Furthermore, on February 5, the Egypt-Jordan natural gas pipeline in northern Sinai was sabotaged. The proximity of the Egypt-Israel pipeline (which was not targeted) led to the cessation of gas transfers to Israel. Around 40 percent of Israeli electric power generation relies on gas; much of it is obtained from an offshore field, but almost half of it is imported from Egypt. This is likely to continue even after Israel develops newly discovered offshore gas fields in the coming years. Ultimately, Israelis pin their hopes on Egyptian self-interest prevailing so that gas will continue to flow, the Suez Canal will remain open to Israeli ships, and the Qualifying Industrial Zones (which allow Egypt to export products containing certain Israeli input to the United States duty-free) will still operate.
Beyond Egypt, Israel is mostly concerned about the weakening of the pragmatic Arab center in the face of staunch radical forces. Egypt is unlikely to play its traditionally dominant regional role, at least for some time. Coupled with a feeble Saudi role due to aging leadership, and coming at a critical stage in the struggle between pragmatic and radical forces throughout the Middle East, this development could energize extremist elements led by Iran -- unless Tehran faces mass protests of its own in the wake of Egypt's revolution. Israelis are particularly concerned about Jordan, fearing that if Cairo goes the wrong way, fragile Amman might be swept in the same direction.
Israelis have also paid close attention to the American role in the Egypt crisis. Some, including various officials, have concluded that the Obama administration cannot be trusted to support an ally at a moment of truth. Many officials, however, acknowledge the nuances and limits of U.S. policy. They also reason that the bond between America and Israel is deep rooted at the popular level and based on numerous shared values, not just interests, obviating the choice between democracy and stability.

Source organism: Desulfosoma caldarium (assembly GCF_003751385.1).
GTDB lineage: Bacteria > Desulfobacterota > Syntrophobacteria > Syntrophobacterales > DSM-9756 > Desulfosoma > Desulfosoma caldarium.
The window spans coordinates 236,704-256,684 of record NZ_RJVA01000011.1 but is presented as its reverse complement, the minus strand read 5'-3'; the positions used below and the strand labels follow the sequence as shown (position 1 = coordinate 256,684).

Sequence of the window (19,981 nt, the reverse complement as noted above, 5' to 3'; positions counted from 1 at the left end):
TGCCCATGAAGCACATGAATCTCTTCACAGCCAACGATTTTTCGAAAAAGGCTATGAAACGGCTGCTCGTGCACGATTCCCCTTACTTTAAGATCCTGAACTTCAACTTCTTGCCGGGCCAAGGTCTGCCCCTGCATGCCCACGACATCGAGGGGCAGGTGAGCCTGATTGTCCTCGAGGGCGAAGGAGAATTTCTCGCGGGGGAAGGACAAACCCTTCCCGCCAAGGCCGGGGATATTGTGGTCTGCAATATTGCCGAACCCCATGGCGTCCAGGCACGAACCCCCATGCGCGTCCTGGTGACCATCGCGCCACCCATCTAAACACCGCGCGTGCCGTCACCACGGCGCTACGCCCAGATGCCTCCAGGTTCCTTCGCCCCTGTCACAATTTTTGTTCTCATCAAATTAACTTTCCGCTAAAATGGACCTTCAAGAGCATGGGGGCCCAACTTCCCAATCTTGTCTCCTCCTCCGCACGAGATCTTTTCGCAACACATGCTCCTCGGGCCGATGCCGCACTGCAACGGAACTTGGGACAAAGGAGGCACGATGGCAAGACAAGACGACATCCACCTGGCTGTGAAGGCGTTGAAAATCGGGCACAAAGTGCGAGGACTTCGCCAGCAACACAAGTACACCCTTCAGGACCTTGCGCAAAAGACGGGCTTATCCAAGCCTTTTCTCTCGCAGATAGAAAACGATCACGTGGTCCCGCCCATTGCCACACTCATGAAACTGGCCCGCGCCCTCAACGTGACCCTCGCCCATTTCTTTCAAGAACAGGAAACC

On the peace front, Israelis are debating whether the regional turmoil calls for an effort to revive negotiations with the Palestinians or a wait-and-see attitude in a period of regional transition, a vacuum in Egyptian and Arab backing for the process, and regional perceptions of American weakness. At the moment, caution is the stronger sentiment in the Israeli government. One common conclusion is that peace agreements should encompass peoples, not just governments, and be fortified by solid security arrangements. Agreements alone do not guarantee stability.
In dealing with the new situation, Washington should take Israel's concerns into account and maintain close bilateral security relations. At the same time, the United States will have to perform a balancing act, ensuring that Egypt is moving toward democracy while maintaining stability, peaceful relations with Israel, and as much cooperation as possible in the face of regional radicalism. Concurrently, the international community should not give Iran and its proxies a free pass. Pressure should be elevated to include human rights and democracy promotion in the spirit of the changes resonating throughout the region.
Brig. Gen. (Ret.) Michael Herzog is The Washington Institute's Milton Fine international fellow, based in Israel.